, Gloucester, MA

September 23, 2013

Officials wary of state aid for water infrastructure

From Wire and Staff Reports
Gloucester Daily Times

---- — BOSTON — The Patrick administration would support adding additional spending to its $911 million, five-year environmental bond bill to repair aging water infrastructure systems, but likely could not accommodate the full $2 billion request being made by some lawmakers, a top Patrick administration official says.

Secretary of Energy and Environmental Affairs Richard Sullivan said the “water cluster” has the potential to be a great source of economic development in Massachusetts, including jobs that will come from repairing and replacing water infrastructure systems and research and development around water, delivery, filtration and security.

“We are supportive, but the questions are around how big that number can be, how fast we can address the need which is there and how it fits into our bond cap,” Sullivan told the News Service.

Asked specifically about Rep. Carolyn Dykema’s proposal to authorize $2 billion in borrowing over the next 10 years, Sullivan said, “We probably can’t fit that much that fast.”

Dykema, who chaired a commission with Sen. Jamie Eldridge that identified a $21.4 billion long-term funding gap for drinking and clean water investments, called water the “forgotten infrastructure” as she highlighted major cost and safety concerns around the state from Worcester to Cape Cod.

Among the communities that continues to advance a large-scale water infrastructure is Gloucester, which carried out $2.5 million water pipe project this last summer to ease the flow of drinking water beneath the Annisquam River near Gloucester High School and the city’s Essex Avenue water treatment plant.

The installation of new 1,200-foot PVC, or polyvinyl chloride pipeline, is designed to resolve some of Gloucester’s notorious longtime water problems, and provide a measure of safety against further water man breaks along Stacy and Boulevard and elsewhere once the new line is in full service beginning next month.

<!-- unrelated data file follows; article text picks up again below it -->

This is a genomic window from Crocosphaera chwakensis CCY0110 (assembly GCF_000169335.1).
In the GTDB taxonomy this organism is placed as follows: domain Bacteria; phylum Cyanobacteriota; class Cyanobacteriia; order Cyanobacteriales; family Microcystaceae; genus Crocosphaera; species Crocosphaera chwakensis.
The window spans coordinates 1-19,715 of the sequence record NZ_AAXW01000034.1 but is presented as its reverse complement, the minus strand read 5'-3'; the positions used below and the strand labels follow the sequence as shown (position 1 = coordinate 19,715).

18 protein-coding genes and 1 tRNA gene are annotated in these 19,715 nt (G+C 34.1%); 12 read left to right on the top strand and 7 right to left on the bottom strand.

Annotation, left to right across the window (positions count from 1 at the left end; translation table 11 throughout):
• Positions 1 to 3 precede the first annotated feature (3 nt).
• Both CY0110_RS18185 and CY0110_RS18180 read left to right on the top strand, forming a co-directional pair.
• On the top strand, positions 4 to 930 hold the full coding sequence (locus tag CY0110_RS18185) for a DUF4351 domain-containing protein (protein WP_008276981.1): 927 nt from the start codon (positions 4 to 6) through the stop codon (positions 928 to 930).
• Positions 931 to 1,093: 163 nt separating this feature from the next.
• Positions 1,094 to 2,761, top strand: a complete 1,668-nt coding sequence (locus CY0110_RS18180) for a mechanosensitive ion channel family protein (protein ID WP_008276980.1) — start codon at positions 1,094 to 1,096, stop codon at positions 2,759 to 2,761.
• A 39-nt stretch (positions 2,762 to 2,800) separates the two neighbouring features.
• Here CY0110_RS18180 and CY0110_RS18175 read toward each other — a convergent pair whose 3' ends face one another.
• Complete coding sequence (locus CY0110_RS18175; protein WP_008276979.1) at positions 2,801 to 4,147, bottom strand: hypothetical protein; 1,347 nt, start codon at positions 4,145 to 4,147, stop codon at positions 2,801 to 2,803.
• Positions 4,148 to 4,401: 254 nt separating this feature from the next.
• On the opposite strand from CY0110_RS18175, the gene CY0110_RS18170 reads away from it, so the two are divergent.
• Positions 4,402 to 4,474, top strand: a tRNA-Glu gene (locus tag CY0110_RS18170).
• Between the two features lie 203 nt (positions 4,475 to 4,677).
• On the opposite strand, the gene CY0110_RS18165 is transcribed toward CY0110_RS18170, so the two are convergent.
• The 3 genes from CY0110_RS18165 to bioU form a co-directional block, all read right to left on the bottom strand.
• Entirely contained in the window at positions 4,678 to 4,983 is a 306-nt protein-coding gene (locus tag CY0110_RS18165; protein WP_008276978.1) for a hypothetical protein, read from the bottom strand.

“Water (infrastructure) has been deferred to another day, but today is another day,” Dykema said.

Her bill would make $2 billion available over the next 10 years, relying on municipalities to come up with their own resources based on an affordability formula. Gloucester has carried out more than $40 million in various water projects since the city’s aging system and a breakdown at the Babson water treatment plant spurred a state-ordered boil water order in the summer of 2009.

Gov. Deval Patrick’s proposal to borrow and invest $911.5 million in land preservation, parks and clean energy over the next five years got its first public vetting before the Committee on Environment, Natural Resources and Agriculture on Tuesday, with lawmakers and environmentalists offering up a multitude of ideas of how and where to spend the large, but limited pool of money.

The legislation includes $312 million for an accelerated energy program, $124 million for land and parks, and $121 million to the Department of Conservation and Recreation for facilities and flooding control.